Alfa, bravo

The Courier-Mail - Motoring - - Prestige - BILL McKIN­NON

PICK your de­scrip­tion of Alfa Romeo’s 4C Spi­der: the world’s fastest, most so­phis­ti­cated gokart or most af­ford­able su­per­car.

Priced at $99,000 — $10,000 more than the 4C coupe — the Spi­der shares its driv­e­train, mounted on an alu­mini­u­mal­loy frame be­hind an F1-style, hand-lay­ered car­bon-fi­bre mono­coque, in which you sit.

Three times stronger and seven times lighter than steel, car­bon-fi­bre is an ex­cep­tion­ally handy ma­te­rial to be sur­rounded by if you hap­pen to have a big prang, as Fernando Alonso grate­fully noted af­ter bar­rel-rolling his Honda at the Aus­tralian GP.

The Spi­der gains only 10kg over the coupe be­cause the mono­coque, un­like steel chop­top body, is so strong it re­quires no ad­di­tional re­in­force­ment.

At just 1035kg, the Spi­der weighs the same as a Toy­ota Yaris — but has nearly three times the power. So it’s fast. Alfa claims 4.5 sec­onds for the 0-100km/h sprint.

That’s HSV GTS ter­ri­tory, though the Spi­der flies around cor­ners quicker than the 1858kg Holden, gen­er­at­ing race-level lat­eral g-forces of 1.1g and up to 1.25g of bru­tal, eye­ball-pop­ping de­cel­er­a­tion when you stand on the brakes, which have fourpis­ton Brembo calipers up front.

With no power as­sis­tance, you have to use much more mus­cle to steer the 4C than any other mod­ern car; the pay­off is an in­ti­mate, unadul­ter­ated con­nec­tion with the road that power as­sis­tance can’t repli­cate.

Sus­pen­sion is sim­i­larly un­com­pro­mis­ing. Dou­ble front wish­bones di­rectly an­chor to the mono­coque, open-wheeler racer style, while a com­pact strut lay­out is used at the rear.

Lots of rub­ber for a light­weight com­pletes the 4C’s pure per­for­mance propo­si­tion. Stag­gered wheels — 17-inch front/18-inch rear — wear Pirelli PZeros re­spec­tively 205/45 and 235/40.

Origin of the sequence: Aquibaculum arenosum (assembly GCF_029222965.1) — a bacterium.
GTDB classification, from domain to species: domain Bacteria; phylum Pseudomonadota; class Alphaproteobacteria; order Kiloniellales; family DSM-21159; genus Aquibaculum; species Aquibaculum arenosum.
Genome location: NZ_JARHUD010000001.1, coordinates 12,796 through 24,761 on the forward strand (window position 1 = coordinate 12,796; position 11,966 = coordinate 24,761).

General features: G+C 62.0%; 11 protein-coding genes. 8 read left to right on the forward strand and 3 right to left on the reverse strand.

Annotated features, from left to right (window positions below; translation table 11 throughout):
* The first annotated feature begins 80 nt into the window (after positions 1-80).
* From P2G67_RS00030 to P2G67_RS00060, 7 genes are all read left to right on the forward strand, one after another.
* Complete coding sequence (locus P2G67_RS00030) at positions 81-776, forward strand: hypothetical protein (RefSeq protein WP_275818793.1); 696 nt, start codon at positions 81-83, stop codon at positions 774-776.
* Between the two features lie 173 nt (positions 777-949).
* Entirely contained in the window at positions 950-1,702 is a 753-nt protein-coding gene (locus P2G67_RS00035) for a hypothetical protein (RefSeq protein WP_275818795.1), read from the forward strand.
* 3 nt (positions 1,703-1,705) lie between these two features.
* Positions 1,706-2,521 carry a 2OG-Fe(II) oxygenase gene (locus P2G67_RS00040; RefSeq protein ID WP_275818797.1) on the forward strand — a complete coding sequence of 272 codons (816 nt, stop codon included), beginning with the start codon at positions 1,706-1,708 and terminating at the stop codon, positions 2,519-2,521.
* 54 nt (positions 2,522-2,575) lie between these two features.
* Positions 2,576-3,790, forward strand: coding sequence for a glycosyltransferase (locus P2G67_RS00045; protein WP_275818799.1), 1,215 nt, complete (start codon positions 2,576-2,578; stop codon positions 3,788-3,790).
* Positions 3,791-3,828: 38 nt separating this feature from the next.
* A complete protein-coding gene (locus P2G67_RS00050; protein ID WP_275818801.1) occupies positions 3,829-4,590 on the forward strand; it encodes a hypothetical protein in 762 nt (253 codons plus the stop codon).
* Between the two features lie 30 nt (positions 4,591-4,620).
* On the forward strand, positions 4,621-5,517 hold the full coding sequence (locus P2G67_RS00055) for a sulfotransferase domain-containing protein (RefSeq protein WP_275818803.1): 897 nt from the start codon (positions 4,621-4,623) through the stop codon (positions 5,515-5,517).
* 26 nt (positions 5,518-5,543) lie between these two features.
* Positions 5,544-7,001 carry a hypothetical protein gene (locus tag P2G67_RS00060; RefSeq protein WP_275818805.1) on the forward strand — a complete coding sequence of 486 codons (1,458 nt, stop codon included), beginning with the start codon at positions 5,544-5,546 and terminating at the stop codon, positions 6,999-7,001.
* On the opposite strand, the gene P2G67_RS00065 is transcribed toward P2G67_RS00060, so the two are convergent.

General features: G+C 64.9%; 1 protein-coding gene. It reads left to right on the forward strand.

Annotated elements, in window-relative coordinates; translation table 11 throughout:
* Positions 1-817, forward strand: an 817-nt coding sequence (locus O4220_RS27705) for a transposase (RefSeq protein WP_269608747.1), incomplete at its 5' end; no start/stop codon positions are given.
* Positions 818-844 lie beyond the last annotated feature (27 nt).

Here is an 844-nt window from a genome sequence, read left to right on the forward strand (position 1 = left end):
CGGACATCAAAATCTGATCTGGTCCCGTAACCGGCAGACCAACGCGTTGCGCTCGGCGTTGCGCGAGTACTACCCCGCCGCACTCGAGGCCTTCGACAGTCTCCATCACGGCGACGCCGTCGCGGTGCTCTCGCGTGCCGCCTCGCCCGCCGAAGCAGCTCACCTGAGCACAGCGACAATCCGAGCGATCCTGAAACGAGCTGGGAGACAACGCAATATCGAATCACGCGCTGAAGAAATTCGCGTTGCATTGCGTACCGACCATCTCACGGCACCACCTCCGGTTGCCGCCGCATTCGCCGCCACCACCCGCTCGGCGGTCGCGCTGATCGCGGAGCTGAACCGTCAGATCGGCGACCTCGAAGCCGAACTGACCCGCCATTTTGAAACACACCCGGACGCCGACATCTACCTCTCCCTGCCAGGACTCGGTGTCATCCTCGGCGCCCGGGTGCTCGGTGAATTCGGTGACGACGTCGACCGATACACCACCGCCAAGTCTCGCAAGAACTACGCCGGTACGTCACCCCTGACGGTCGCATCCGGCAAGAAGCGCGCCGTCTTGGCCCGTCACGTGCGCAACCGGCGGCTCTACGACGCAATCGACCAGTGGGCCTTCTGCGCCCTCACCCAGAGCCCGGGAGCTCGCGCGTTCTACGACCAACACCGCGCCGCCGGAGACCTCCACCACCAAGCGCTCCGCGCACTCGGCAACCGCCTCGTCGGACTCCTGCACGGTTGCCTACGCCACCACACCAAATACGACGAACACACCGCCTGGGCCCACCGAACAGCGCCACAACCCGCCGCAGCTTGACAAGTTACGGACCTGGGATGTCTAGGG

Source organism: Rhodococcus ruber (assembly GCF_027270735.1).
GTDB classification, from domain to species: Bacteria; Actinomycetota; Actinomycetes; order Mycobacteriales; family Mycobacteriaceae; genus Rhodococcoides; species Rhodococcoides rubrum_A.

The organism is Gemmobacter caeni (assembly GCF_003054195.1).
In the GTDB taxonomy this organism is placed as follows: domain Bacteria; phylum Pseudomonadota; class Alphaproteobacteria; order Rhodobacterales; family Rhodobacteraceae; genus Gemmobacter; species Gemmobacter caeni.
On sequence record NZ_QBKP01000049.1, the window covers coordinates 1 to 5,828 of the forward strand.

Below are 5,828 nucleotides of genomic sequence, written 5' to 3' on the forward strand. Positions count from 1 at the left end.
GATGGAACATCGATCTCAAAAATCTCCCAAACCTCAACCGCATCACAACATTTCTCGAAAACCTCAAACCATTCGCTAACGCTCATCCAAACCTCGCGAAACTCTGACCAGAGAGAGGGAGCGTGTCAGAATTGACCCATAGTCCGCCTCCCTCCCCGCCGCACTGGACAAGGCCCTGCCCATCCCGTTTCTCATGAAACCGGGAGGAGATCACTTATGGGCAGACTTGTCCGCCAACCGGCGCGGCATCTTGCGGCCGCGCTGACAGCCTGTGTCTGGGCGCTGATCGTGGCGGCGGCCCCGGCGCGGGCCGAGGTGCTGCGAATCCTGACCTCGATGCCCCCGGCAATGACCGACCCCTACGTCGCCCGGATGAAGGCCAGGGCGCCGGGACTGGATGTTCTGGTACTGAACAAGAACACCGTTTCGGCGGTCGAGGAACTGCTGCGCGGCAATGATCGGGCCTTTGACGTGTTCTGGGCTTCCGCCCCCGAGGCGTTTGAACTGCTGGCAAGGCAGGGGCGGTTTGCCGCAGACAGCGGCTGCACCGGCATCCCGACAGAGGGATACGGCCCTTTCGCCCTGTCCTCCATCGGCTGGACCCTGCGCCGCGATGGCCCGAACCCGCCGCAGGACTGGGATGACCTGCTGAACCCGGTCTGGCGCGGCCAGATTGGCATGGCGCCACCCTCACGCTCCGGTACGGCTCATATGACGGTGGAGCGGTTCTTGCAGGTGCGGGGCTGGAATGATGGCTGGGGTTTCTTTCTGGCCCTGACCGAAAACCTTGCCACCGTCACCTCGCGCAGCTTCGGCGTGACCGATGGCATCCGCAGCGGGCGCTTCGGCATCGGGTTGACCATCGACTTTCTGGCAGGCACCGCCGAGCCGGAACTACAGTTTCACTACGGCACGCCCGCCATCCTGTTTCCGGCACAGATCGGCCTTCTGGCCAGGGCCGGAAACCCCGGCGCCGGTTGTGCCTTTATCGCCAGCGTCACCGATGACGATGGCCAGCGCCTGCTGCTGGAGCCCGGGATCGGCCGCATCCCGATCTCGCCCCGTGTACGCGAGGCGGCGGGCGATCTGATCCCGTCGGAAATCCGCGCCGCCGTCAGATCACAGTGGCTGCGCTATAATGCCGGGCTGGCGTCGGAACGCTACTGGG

As per its speed thrills brief, then, frills are few. You’re sup­posed to drive this car, not do so­cial me­dia, tex­ting or emails in it, so there’s no Ap­ple CarPlay or An­droid Auto, no nav­i­ga­tion, voice con­trol or touch­screen, just Blue­tooth and a sin­gle DIN au­dio head unit. Air­con, cruise con­trol, alarm, rear park­ing sen­sors and lovely Ital­ian leather are stan­dard. The driver’s seat, more road than race, looks like the real deal but at 4C cor­ner­ing speeds up­per body sup­port is in­ad­e­quate.

A ribbed fab­ric Targa-style soft-top clips into place be­tween the car­bon fi­bre wind­screen frame and the mono­coque. There’s a big Esky­sized load tub in the back, be­hind the en­gine. We didn’t drive the Spi­der on the road at its lo­cal launch near Syd­ney, so I have no idea how com­fort­able the ride is — or, more likely, isn’t. In­stead, we let the Alfa frolic in its nat­u­ral habi­tat — the track.

The turbo de­liv­ers like an old-school force-fed four. It’s got noth­ing be­low 3000rpm, at which point se­ri­ous boost and peak torque of 350Nm ar­rive with an almighty wal­lop.

The car lunges for­ward, ac­com­pa­nied by a fat, rasp­ing note and what sounds like a hur­ri­cane of air be­ing rammed through the in­ter­cool­ers. Roof­less, the Spi­der is the loud­est car I have ever driven — I’ve rid­den qui­eter mo­tor­cy­cles.

The ac­tion con­tin­ues un­abated all the way to about 6400rpm, so you have a wide,

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